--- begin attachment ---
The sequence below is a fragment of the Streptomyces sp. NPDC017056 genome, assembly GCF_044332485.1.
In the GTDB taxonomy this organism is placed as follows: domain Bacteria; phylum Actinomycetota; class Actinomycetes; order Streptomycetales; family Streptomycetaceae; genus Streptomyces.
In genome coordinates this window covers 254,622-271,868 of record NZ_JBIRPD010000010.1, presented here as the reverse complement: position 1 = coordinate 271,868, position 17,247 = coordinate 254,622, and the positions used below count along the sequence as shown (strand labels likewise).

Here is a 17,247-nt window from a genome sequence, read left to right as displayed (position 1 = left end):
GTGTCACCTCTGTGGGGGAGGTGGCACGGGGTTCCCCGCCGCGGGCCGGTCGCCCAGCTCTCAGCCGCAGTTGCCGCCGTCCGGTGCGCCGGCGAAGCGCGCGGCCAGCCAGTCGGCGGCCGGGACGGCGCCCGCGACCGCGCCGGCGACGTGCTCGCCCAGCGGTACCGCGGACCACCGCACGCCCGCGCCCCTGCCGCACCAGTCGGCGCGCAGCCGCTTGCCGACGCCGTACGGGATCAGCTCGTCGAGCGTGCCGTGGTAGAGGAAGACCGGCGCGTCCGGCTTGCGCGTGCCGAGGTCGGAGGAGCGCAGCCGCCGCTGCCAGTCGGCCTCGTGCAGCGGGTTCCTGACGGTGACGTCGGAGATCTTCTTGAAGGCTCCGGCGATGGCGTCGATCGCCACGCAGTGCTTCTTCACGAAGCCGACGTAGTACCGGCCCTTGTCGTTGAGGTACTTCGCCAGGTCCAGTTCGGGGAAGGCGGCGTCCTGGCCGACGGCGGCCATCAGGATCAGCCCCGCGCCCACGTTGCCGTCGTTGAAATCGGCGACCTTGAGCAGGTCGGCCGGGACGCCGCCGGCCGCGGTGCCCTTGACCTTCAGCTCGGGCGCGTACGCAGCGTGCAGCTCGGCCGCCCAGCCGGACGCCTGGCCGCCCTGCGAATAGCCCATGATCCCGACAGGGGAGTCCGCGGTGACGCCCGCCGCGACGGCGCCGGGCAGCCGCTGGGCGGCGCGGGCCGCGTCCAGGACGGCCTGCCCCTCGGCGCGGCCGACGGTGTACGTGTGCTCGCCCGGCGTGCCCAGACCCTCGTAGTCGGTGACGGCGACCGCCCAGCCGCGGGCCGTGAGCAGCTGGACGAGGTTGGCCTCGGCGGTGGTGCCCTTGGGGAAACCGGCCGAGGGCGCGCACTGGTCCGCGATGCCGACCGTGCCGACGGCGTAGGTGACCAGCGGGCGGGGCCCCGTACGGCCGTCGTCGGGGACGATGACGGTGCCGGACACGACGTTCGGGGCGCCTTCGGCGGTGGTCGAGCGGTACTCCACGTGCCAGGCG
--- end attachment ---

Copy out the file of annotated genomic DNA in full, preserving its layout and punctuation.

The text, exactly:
The sequence below is a fragment of the Streptomyces sp. NPDC017056 genome, assembly GCF_044332485.1.
In the GTDB taxonomy this organism is placed as follows: domain Bacteria; phylum Actinomycetota; class Actinomycetes; order Streptomycetales; family Streptomycetaceae; genus Streptomyces.
In genome coordinates this window covers 254,622-271,868 of record NZ_JBIRPD010000010.1, presented here as the reverse complement: position 1 = coordinate 271,868, position 17,247 = coordinate 254,622, and the positions used below count along the sequence as shown (strand labels likewise).

Here is a 17,247-nt window from a genome sequence, read left to right as displayed (position 1 = left end):
GTGTCACCTCTGTGGGGGAGGTGGCACGGGGTTCCCCGCCGCGGGCCGGTCGCCCAGCTCTCAGCCGCAGTTGCCGCCGTCCGGTGCGCCGGCGAAGCGCGCGGCCAGCCAGTCGGCGGCCGGGACGGCGCCCGCGACCGCGCCGGCGACGTGCTCGCCCAGCGGTACCGCGGACCACCGCACGCCCGCGCCCCTGCCGCACCAGTCGGCGCGCAGCCGCTTGCCGACGCCGTACGGGATCAGCTCGTCGAGCGTGCCGTGGTAGAGGAAGACCGGCGCGTCCGGCTTGCGCGTGCCGAGGTCGGAGGAGCGCAGCCGCCGCTGCCAGTCGGCCTCGTGCAGCGGGTTCCTGACGGTGACGTCGGAGATCTTCTTGAAGGCTCCGGCGATGGCGTCGATCGCCACGCAGTGCTTCTTCACGAAGCCGACGTAGTACCGGCCCTTGTCGTTGAGGTACTTCGCCAGGTCCAGTTCGGGGAAGGCGGCGTCCTGGCCGACGGCGGCCATCAGGATCAGCCCCGCGCCCACGTTGCCGTCGTTGAAATCGGCGACCTTGAGCAGGTCGGCCGGGACGCCGCCGGCCGCGGTGCCCTTGACCTTCAGCTCGGGCGCGTACGCAGCGTGCAGCTCGGCCGCCCAGCCGGACGCCTGGCCGCCCTGCGAATAGCCCATGATCCCGACAGGGGAGTCCGCGGTGACGCCCGCCGCGACGGCGCCGGGCAGCCGCTGGGCGGCGCGGGCCGCGTCCAGGACGGCCTGCCCCTCGGCGCGGCCGACGGTGTACGTGTGCTCGCCCGGCGTGCCCAGACCCTCGTAGTCGGTGACGGCGACCGCCCAGCCGCGGGCCGTGAGCAGCTGGACGAGGTTGGCCTCGGCGGTGGTGCCCTTGGGGAAACCGGCCGAGGGCGCGCACTGGTCCGCGATGCCGACCGTGCCGACGGCGTAGGTGACCAGCGGGCGGGGCCCCGTACGGCCGTCGTCGGGGACGATGACGGTGCCGGACACGACGTTCGGGGCGCCTTCGGCGGTGGTCGAGCGGTACTCCACGTGCCAGGCG